How You Can Help

Membership

Our mission is funded by member dues and contributions. To join us in our continuing effort to preserve our history and promote its understanding, please consider a membership or donation. The Society is a 501(c)(3) organization and your membership dues and donations are fully tax deductible. To join the Historical Society, you may join online and pay securely with a credit card using PayPal or mail the membership form with your check. Note: PayPal fees are included in the online prices.

Join or renew your membership:
Pay securely online
Send your check by mail 

Our newsletter, The Vintage Rabun Quarterly, is mailed to all members of the Society. The newsletter features articles by members, as well as Society news and updates. For upcoming events and announcements, click on the following link for our most recent Newsletter. The Vintage Rabun Quarterly

The Historical Society meets at the museum building on the third Thursday of every month at 5:30 p.m. with the exception of December. All members are invited to attend.

Gifts

If you have photographs, documents, or artifacts that are representative of Rabun County or Appalachian culture that you would like to share with us, we would be delighted. We can scan photographs and give them right back to you.

Volunteer

Volunteers are the heart of the Rabun County Historical Society. We need your help! If you would like to volunteer to staff the museum or help organize and catalog inventory, please contact us by phone at 706-782-5292 or email at history@rabunhistory.org. No specialized knowledge is required; we will find a job to suit your skills.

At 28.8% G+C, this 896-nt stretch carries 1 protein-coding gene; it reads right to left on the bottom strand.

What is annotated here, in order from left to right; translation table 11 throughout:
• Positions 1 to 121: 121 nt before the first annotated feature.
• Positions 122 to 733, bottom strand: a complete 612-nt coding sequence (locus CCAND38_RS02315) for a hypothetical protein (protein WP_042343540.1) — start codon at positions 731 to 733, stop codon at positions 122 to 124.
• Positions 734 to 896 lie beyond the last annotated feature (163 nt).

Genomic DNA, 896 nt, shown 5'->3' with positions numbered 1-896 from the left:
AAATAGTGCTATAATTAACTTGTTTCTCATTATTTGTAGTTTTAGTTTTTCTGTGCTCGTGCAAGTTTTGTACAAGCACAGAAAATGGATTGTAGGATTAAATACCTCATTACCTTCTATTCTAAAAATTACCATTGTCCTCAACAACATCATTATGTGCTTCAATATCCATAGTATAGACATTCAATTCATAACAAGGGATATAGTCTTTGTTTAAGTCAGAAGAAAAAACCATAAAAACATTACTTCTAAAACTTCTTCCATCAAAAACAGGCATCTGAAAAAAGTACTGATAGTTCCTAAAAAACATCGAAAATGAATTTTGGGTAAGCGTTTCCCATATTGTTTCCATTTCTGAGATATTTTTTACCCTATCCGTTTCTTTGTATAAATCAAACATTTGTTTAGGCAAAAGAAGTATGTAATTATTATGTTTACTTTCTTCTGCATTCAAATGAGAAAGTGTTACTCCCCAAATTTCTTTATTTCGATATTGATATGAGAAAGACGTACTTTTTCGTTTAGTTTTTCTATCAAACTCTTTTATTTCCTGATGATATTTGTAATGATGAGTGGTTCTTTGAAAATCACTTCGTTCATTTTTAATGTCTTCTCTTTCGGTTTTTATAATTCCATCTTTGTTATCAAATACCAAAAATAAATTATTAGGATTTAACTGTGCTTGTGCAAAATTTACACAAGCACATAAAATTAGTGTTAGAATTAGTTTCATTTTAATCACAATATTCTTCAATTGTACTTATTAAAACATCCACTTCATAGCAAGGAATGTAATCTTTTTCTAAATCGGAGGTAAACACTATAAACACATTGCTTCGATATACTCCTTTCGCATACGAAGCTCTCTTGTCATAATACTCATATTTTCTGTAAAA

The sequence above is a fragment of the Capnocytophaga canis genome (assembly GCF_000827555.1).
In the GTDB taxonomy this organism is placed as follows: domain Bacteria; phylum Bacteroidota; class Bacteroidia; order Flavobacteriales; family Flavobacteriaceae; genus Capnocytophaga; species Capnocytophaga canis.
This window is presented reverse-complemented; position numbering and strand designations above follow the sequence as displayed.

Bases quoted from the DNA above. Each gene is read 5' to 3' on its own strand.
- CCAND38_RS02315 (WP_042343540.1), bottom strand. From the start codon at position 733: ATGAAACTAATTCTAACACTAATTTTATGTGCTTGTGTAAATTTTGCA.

Help us plan for Rabun County’s Bicentennial Celebration in 2019

Special Exhibit:
Learning Curve:  100 Years of Rabun Education, 1875 to 1975

When Rabun County was created from Indian Territory in 1819, this part of southern Appalachia was the frontier, difficult to reach and with none of the niceties available in the cities of the Eastern Seaboard like organized schooling. Education was considered the responsibility of parents alone. From these inauspicious beginnings, education in Rabun County has progressed by leaps and bounds.

When Rabun County was created from Indian Territory in 1819, this part of southern Appalachia was the frontier, difficult to reach and with none of the niceties available in the cities of the Eastern Seaboard like organized schooling. Education was considered the responsibility of parents alone. From these inauspicious beginnings, education in Rabun County has progressed by leaps and bounds.
View this exhibit

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